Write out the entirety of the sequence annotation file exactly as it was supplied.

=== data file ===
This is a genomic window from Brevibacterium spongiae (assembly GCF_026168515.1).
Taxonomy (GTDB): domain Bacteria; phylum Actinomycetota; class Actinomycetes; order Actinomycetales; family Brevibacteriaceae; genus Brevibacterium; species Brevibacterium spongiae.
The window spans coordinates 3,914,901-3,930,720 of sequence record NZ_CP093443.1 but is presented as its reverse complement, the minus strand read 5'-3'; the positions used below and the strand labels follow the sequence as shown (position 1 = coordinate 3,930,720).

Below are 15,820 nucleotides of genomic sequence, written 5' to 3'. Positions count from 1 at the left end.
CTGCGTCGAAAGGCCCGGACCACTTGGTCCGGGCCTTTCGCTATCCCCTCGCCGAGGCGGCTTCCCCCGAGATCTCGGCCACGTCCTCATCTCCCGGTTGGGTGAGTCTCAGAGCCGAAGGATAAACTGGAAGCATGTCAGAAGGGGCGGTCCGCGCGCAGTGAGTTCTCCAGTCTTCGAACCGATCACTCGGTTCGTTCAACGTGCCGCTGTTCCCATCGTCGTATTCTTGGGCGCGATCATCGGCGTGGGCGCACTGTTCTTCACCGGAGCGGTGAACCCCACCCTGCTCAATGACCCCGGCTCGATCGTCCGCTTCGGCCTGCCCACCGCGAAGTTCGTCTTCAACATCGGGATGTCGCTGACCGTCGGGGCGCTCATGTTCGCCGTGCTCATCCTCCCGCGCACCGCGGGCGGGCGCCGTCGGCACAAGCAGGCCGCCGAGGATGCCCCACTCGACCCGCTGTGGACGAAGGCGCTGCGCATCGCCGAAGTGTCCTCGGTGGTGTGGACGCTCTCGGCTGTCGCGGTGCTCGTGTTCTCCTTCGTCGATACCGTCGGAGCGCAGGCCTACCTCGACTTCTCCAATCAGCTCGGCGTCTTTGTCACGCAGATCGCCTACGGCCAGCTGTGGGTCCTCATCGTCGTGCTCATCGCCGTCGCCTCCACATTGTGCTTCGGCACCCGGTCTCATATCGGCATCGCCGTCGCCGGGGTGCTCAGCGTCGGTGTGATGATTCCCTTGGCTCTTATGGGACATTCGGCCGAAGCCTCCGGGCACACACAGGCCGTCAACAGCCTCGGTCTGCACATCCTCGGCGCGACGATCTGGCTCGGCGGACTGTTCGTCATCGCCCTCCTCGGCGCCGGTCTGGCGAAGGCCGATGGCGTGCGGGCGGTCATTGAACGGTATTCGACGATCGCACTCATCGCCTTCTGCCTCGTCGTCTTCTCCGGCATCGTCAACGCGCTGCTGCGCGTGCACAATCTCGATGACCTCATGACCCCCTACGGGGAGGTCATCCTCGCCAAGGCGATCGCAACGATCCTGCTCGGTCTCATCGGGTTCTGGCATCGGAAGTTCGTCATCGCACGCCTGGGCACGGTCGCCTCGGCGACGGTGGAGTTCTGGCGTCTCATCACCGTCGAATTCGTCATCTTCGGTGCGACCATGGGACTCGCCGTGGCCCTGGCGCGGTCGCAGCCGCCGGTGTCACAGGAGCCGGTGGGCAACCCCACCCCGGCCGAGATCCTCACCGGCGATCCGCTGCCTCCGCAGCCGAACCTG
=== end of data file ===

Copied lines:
This is a genomic window from Brevibacterium spongiae (assembly GCF_026168515.1).
Taxonomy (GTDB): domain Bacteria; phylum Actinomycetota; class Actinomycetes; order Actinomycetales; family Brevibacteriaceae; genus Brevibacterium; species Brevibacterium spongiae.
The window spans coordinates 3,914,901-3,930,720 of sequence record NZ_CP093443.1 but is presented as its reverse complement, the minus strand read 5'-3'; the positions used below and the strand labels follow the sequence as shown (position 1 = coordinate 3,930,720).

Below are 15,820 nucleotides of genomic sequence, written 5' to 3'. Positions count from 1 at the left end.
CTGCGTCGAAAGGCCCGGACCACTTGGTCCGGGCCTTTCGCTATCCCCTCGCCGAGGCGGCTTCCCCCGAGATCTCGGCCACGTCCTCATCTCCCGGTTGGGTGAGTCTCAGAGCCGAAGGATAAACTGGAAGCATGTCAGAAGGGGCGGTCCGCGCGCAGTGAGTTCTCCAGTCTTCGAACCGATCACTCGGTTCGTTCAACGTGCCGCTGTTCCCATCGTCGTATTCTTGGGCGCGATCATCGGCGTGGGCGCACTGTTCTTCACCGGAGCGGTGAACCCCACCCTGCTCAATGACCCCGGCTCGATCGTCCGCTTCGGCCTGCCCACCGCGAAGTTCGTCTTCAACATCGGGATGTCGCTGACCGTCGGGGCGCTCATGTTCGCCGTGCTCATCCTCCCGCGCACCGCGGGCGGGCGCCGTCGGCACAAGCAGGCCGCCGAGGATGCCCCACTCGACCCGCTGTGGACGAAGGCGCTGCGCATCGCCGAAGTGTCCTCGGTGGTGTGGACGCTCTCGGCTGTCGCGGTGCTCGTGTTCTCCTTCGTCGATACCGTCGGAGCGCAGGCCTACCTCGACTTCTCCAATCAGCTCGGCGTCTTTGTCACGCAGATCGCCTACGGCCAGCTGTGGGTCCTCATCGTCGTGCTCATCGCCGTCGCCTCCACATTGTGCTTCGGCACCCGGTCTCATATCGGCATCGCCGTCGCCGGGGTGCTCAGCGTCGGTGTGATGATTCCCTTGGCTCTTATGGGACATTCGGCCGAAGCCTCCGGGCACACACAGGCCGTCAACAGCCTCGGTCTGCACATCCTCGGCGCGACGATCTGGCTCGGCGGACTGTTCGTCATCGCCCTCCTCGGCGCCGGTCTGGCGAAGGCCGATGGCGTGCGGGCGGTCATTGAACGGTATTCGACGATCGCACTCATCGCCTTCTGCCTCGTCGTCTTCTCCGGCATCGTCAACGCGCTGCTGCGCGTGCACAATCTCGATGACCTCATGACCCCCTACGGGGAGGTCATCCTCGCCAAGGCGATCGCAACGATCCTGCTCGGTCTCATCGGGTTCTGGCATCGGAAGTTCGTCATCGCACGCCTGGGCACGGTCGCCTCGGCGACGGTGGAGTTCTGGCGTCTCATCACCGTCGAATTCGTCATCTTCGGTGCGACCATGGGACTCGCCGTGGCCCTGGCGCGGTCGCAGCCGCCGGTGTCACAGGAGCCGGTGGGCAACCCCACCCCGGCCGAGATCCTCACCGGCGATCCGCTGCCTCCGCAGCCGAACCTG